Australian viewers can watch five BBC branded channels on Foxtel - BBC UKTV, BBC First, BBC Knowledge, CBeebies and BBC World News. While the British broadcaster (through its commercial arm BBC Worldwide) has adopted a ‘branded channel’ approach for the Australian market, it has taken a different approach for its program portfolio in Japan.
Instead of launching dedicated BBC First and CBeebies channels in Japan (as it has in Australia), BBC Worldwide has reached block programming agreements with broadcasters in Japan for its BBC First and CBeebies brands. The two deals are with AXN Mystery channel (a Sony Pictures Television channel) and Kids Station.
The AXN deal will see the global debut of the BBC First-branded programme block. AXN Mystery is Japan’s only dedicated mystery channel, bringing together premium mystery drama from around the world.
The BBC First block, which will launch in Japan on Thursday, May 7 at 10pm, will provide a home for award-winning and premium crime, mystery, and thriller programmes from the UK. The block will air for two hours every Thursday.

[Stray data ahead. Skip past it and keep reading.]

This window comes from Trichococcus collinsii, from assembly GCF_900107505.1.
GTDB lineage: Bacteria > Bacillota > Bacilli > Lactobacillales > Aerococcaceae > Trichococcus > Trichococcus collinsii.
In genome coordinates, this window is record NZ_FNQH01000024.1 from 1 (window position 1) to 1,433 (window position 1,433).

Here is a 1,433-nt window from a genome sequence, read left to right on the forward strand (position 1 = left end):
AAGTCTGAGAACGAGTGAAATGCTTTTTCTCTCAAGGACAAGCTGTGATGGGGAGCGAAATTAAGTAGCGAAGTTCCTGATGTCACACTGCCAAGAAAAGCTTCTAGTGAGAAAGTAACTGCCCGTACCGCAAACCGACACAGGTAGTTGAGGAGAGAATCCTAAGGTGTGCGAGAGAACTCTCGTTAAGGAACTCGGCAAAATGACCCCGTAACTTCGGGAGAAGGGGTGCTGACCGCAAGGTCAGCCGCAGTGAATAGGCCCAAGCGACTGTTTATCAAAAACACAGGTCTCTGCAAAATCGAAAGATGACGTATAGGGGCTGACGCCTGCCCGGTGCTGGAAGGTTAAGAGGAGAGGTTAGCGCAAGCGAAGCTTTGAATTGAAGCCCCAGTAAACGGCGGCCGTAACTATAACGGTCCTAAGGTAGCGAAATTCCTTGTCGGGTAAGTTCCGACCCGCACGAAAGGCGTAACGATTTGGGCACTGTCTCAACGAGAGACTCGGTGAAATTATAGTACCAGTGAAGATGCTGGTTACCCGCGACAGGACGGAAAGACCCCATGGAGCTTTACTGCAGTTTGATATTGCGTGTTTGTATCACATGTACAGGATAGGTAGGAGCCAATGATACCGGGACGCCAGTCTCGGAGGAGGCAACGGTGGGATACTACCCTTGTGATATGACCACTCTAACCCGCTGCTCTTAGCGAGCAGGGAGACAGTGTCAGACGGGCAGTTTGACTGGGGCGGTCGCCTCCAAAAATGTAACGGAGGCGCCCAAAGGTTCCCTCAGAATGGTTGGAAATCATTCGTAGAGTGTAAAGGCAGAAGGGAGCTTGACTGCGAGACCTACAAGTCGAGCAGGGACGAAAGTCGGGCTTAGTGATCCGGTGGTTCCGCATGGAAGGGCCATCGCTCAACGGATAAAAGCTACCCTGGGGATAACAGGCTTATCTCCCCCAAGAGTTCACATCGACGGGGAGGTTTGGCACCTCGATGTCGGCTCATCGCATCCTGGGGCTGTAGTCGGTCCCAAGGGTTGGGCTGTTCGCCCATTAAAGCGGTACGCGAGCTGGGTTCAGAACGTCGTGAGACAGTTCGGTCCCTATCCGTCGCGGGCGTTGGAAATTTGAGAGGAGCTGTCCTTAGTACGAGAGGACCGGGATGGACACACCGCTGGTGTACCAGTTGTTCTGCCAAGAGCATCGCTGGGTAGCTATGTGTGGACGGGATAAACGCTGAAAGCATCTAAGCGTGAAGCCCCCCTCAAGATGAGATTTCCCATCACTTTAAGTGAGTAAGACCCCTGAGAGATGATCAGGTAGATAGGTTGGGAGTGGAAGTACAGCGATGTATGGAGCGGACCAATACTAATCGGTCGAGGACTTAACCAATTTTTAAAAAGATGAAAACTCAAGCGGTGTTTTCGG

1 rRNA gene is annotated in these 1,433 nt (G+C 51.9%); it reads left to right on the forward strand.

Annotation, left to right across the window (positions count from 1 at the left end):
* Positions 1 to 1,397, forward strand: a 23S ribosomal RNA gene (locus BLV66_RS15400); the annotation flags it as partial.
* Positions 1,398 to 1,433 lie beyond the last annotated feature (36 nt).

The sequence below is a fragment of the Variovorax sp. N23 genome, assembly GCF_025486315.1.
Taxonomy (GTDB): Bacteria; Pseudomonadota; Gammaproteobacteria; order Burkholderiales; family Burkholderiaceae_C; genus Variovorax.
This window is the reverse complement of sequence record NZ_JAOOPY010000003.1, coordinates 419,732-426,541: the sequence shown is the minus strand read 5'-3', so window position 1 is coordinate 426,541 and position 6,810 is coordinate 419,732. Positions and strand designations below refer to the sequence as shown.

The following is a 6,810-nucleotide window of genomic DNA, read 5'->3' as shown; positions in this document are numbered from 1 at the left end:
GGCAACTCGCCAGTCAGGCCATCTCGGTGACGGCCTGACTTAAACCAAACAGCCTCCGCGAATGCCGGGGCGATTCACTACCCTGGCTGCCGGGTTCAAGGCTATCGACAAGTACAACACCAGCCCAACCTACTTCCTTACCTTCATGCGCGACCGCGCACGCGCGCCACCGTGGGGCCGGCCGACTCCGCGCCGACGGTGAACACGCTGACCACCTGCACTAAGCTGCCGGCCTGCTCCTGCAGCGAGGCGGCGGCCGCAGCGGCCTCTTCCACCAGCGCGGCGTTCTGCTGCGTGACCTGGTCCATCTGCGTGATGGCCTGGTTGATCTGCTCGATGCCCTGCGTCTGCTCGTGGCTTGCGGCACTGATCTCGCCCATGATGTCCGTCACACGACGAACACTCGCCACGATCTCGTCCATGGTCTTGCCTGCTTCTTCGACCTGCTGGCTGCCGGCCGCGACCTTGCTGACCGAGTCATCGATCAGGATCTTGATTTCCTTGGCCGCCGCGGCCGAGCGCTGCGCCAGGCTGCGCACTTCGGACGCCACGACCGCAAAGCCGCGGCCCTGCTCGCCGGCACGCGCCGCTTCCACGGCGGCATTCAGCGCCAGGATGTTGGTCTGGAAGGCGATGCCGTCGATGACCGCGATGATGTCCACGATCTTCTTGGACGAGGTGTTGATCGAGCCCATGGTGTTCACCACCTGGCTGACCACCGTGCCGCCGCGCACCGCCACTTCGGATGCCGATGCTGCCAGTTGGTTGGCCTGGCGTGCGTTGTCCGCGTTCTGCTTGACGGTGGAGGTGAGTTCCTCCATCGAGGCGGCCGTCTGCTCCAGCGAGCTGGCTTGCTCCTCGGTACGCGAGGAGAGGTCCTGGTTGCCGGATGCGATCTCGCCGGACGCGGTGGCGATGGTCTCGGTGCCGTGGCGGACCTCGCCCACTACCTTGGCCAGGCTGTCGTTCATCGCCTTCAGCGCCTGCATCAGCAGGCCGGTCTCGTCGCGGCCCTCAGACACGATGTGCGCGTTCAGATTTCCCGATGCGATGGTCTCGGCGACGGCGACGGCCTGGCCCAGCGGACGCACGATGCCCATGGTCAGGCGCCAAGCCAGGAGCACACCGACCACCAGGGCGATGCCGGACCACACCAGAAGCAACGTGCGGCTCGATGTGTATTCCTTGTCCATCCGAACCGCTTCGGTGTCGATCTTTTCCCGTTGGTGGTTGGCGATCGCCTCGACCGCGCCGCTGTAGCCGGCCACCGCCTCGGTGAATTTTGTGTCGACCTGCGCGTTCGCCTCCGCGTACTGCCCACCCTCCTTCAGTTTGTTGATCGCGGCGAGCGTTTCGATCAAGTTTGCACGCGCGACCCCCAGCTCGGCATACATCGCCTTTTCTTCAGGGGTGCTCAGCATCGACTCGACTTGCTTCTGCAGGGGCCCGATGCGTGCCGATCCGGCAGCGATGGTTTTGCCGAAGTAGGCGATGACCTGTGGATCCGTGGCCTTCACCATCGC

Viewers will also be able to catch-up on some of their favourite programmes on the block via AXN Mystery Plus, a free on-demand service for AXN Mystery subscribers on their TVs, PCs, tablets and smartphones.
Interestingly, this is only the second territory to be exposed to the BBC First brand (after Australia, where BBC First launched on Foxtel in August 2014).
In terms of CBeebies in Japan, the deal with Kids Station will seeing 100 episodes of CBeebies content, including Wibbly Pig, Dinopaws and Hey Duggee being programmed on Mondays to Fridays from 10:30am to 10:50am. The programming block with launch on June 22nd and will provide Japanese children with the opportunity to develop social interaction, language skills and educational values.
The two deals for the Japanese market (BBC Worldwide also reached a CBeebies programming block deal with South Korea’s KBS Kids channel) are an innovative way to extend the reach of BBC Worldwide content into markets where English is not the first language, as there is no need to set up full-service local channel operations.
No doubt the deals for Japan (and Korea) are test cases for BBC Worldwide, as it looks to roll out its channel brands worldwide.